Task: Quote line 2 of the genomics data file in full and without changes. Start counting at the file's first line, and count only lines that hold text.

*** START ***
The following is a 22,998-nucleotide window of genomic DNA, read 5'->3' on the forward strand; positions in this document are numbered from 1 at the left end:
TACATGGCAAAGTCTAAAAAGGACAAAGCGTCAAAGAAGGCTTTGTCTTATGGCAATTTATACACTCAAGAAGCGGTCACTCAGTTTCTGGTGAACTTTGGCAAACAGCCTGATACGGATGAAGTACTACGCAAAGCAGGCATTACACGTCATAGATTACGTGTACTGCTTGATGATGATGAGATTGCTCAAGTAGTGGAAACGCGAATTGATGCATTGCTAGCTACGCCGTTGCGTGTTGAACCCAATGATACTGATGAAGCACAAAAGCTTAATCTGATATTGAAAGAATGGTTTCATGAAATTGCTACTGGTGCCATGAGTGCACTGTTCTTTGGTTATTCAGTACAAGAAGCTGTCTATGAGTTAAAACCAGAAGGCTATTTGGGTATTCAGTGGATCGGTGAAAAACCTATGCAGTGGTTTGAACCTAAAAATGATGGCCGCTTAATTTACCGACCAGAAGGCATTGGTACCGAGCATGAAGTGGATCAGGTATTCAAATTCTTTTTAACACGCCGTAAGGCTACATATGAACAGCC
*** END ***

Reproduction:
TACATGGCAAAGTCTAAAAAGGACAAAGCGTCAAAGAAGGCTTTGTCTTATGGCAATTTATACACTCAAGAAGCGGTCACTCAGTTTCTGGTGAACTTTGGCAAACAGCCTGATACGGATGAAGTACTACGCAAAGCAGGCATTACACGTCATAGATTACGTGTACTGCTTGATGATGATGAGATTGCTCAAGTAGTGGAAACGCGAATTGATGCATTGCTAGCTACGCCGTTGCGTGTTGAACCCAATGATACTGATGAAGCACAAAAGCTTAATCTGATATTGAAAGAATGGTTTCATGAAATTGCTACTGGTGCCATGAGTGCACTGTTCTTTGGTTATTCAGTACAAGAAGCTGTCTATGAGTTAAAACCAGAAGGCTATTTGGGTATTCAGTGGATCGGTGAAAAACCTATGCAGTGGTTTGAACCTAAAAATGATGGCCGCTTAATTTACCGACCAGAAGGCATTGGTACCGAGCATGAAGTGGATCAGGTATTCAAATTCTTTTTAACACGCCGTAAGGCTACATATGAACAGCC